And if your desire is for a spouse who will not demand a lot of change from you, then you are also looking for a spouse who is almost completely pulled together, some very "low maintenance" without much in the way of personal problems. You are looking for someone who will not require or demand significant change. You are searching, therefore, for an ideal person - happy, healthy, interesting, content with life. Never before in history has there been a society filled with people so idealistic in what they are seeking in a spouse.'
Timothy Keller, The Meaning of Marriage: Facing the Complexities of Commitment with the Wisdom of God, p.32.

Friday, 2 December 2011

THE BODY

'...the paradox of the body: The body is a temple, but the temple is in ruins. The incarnation of Jesus affirms the body's original goodness. The death of Jesus reminds us of its need for redemption. And the resurrection of Jesus gives us hope for its restoration.'
Matthew Lee Anderson, Earthen Vessels, p.31.  

GRACE

'Grace is not a technique.
It is not a magical quality that God dispenses like a candy machine, or the power for self-actualiszation or personal peace and affluence. It is not the lubricant to get the parts inside working properly. And it is not a three-step program for self-improvement. When we treat grace that way, we surrnder to the spirit of our age by fashioning ourselves and our bodies through our own efforts. We don't use grace to shape ourselves - it shapes us into the image of the one who gives it.'
Matthew Lee Anderson, Earthen Vessels, p.27.

THE INCARNATION

'...the impossible union of spheres...'
TS Eliot in Matthew Lee Anderson, Earthen Vessels, p.21.

AN EVANGELICAL

'Anyone who perpetually defines what an evangelical is.'
Matthew Milliner in Matthew Lee Anderson, Earthen Vessels; Why our bodies matter to our faith, p.16.

Wednesday, 30 November 2011

THE CROSS

'The the root of every caricature of the cross there lies a distorted Christology. The person and work of Christ belong together. If he was not who the apostles say he was, then he could not have done what they say he did. The incarnation is indispensable to the atonement.'
John Stott, The Cross of Christ, p.189.

SIN & SALVATION

'The concept of substitution may be said, then, to lie at the heart of both sin and salvation. For the essence of sin is man sustituting himself for God, while the essence of salvation is God substituting himself for man. Man asserts himself against God and puts himself where only God deserves to be; God sacrifices himself for man and puts himself where only man deserves to be. Man claims prerogatives which belong to God alone; God accepts penalties which belong to God alone.'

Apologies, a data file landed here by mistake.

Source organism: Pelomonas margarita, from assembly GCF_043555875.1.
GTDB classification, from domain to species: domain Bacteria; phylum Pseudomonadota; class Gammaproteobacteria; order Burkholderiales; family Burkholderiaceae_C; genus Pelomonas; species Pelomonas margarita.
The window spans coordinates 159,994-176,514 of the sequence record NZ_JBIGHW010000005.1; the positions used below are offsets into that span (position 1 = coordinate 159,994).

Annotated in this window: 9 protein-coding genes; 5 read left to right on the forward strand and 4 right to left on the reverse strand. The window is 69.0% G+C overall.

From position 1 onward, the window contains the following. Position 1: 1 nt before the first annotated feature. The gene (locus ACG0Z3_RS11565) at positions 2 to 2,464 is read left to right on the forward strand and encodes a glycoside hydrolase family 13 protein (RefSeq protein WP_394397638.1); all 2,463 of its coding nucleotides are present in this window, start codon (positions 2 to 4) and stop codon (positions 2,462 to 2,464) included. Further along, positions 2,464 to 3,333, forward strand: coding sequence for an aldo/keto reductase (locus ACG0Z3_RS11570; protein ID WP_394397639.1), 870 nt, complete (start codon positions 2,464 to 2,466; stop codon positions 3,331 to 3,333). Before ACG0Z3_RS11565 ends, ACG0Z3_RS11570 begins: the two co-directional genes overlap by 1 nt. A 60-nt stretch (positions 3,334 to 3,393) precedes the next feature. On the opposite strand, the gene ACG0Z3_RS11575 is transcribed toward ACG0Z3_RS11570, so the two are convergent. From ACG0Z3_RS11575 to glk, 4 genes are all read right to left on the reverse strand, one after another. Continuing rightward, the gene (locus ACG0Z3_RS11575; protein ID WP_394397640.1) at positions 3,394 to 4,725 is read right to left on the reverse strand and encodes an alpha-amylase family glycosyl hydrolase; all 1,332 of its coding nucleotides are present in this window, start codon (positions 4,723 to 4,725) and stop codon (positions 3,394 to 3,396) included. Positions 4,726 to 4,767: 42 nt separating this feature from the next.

John Stott, The Cross of Christ, p.188.

THE CROSS

'...in order to save us in such a way as to satisfy himself, God through Christ substituted himself for us. Divine love triumphed over divine wrath by divine self-sacrifice. The cross was an act simultaneously of punishment and amnesty, severity and grace, justice and mercy.
Seen thus, the objections to a substitutionary atonement evaporate. There is nothing even remotely immoral here, since the substitute for the lawbreakers is none other than the divine Lawmaker himself. There is no mechanical transaction either, since the self-sacrifice of love is the most personal of all actions. And what is achieved through the cross is no merely external change of legal status, since those who see God's love there, and are united to Christ by his Spirit, become radically transformed in outlook and charcter.'
John Stott, The Cross of Christ, p.187.  

Tuesday, 29 November 2011

THE BIBLE

'Since one who loves more risks more, I must reprimand my most illustrious son Theodore. He has received from the most holy Trinity the gifts of intelligence, well-being, mercy and charity. But they are forever being stifled by profane questions, by constant comings and goings. Thus he neglects to read the words of his Redeemer each day. What is Scripture if not a letter from Almighty God to his creature? If Your Excellency lived somewhere else and received mail from an earthly monarch, he would have no peace, he would not rest, he would not shut his eyes until he had read the contents of that letter. The king of heaven, the Lord of men and angels, has written you a letter that you might live, and yet, illustrious son, you neglect to read it wirh ardent love. Strive therefore, I beg you, to meditate each day on the words of your Creator. Learn to know the heart of God in the words of God. Thus you will long for the things of heaven with greater desire and you soul will be more eager for the joys that are invisible...May the Spirit fill your soul with his presence, and in filling it make it more free.'